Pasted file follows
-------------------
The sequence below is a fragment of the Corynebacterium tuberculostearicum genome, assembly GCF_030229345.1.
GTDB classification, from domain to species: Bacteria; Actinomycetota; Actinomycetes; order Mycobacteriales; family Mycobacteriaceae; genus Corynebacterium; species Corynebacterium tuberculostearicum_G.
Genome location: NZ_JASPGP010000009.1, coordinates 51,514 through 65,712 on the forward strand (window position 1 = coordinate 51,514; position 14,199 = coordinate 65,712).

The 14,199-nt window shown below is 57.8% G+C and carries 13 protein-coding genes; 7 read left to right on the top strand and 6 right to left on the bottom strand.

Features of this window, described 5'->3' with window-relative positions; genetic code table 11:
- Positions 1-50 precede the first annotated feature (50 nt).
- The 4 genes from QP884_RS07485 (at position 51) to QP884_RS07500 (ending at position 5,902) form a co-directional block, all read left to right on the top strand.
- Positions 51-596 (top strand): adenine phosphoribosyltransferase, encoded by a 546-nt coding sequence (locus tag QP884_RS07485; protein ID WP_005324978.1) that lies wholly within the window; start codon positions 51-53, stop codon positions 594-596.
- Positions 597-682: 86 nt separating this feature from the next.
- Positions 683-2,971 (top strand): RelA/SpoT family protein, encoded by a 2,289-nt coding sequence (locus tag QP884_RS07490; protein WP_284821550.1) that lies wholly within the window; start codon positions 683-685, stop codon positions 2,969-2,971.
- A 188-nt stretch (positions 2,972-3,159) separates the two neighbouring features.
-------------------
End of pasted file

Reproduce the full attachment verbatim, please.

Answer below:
The sequence below is a fragment of the Corynebacterium tuberculostearicum genome, assembly GCF_030229345.1.
GTDB classification, from domain to species: Bacteria; Actinomycetota; Actinomycetes; order Mycobacteriales; family Mycobacteriaceae; genus Corynebacterium; species Corynebacterium tuberculostearicum_G.
Genome location: NZ_JASPGP010000009.1, coordinates 51,514 through 65,712 on the forward strand (window position 1 = coordinate 51,514; position 14,199 = coordinate 65,712).

The 14,199-nt window shown below is 57.8% G+C and carries 13 protein-coding genes; 7 read left to right on the top strand and 6 right to left on the bottom strand.

Features of this window, described 5'->3' with window-relative positions; genetic code table 11:
- Positions 1-50 precede the first annotated feature (50 nt).
- The 4 genes from QP884_RS07485 (at position 51) to QP884_RS07500 (ending at position 5,902) form a co-directional block, all read left to right on the top strand.
- Positions 51-596 (top strand): adenine phosphoribosyltransferase, encoded by a 546-nt coding sequence (locus tag QP884_RS07485; protein ID WP_005324978.1) that lies wholly within the window; start codon positions 51-53, stop codon positions 594-596.
- Positions 597-682: 86 nt separating this feature from the next.
- Positions 683-2,971 (top strand): RelA/SpoT family protein, encoded by a 2,289-nt coding sequence (locus tag QP884_RS07490; protein WP_284821550.1) that lies wholly within the window; start codon positions 683-685, stop codon positions 2,969-2,971.
- A 188-nt stretch (positions 2,972-3,159) separates the two neighbouring features.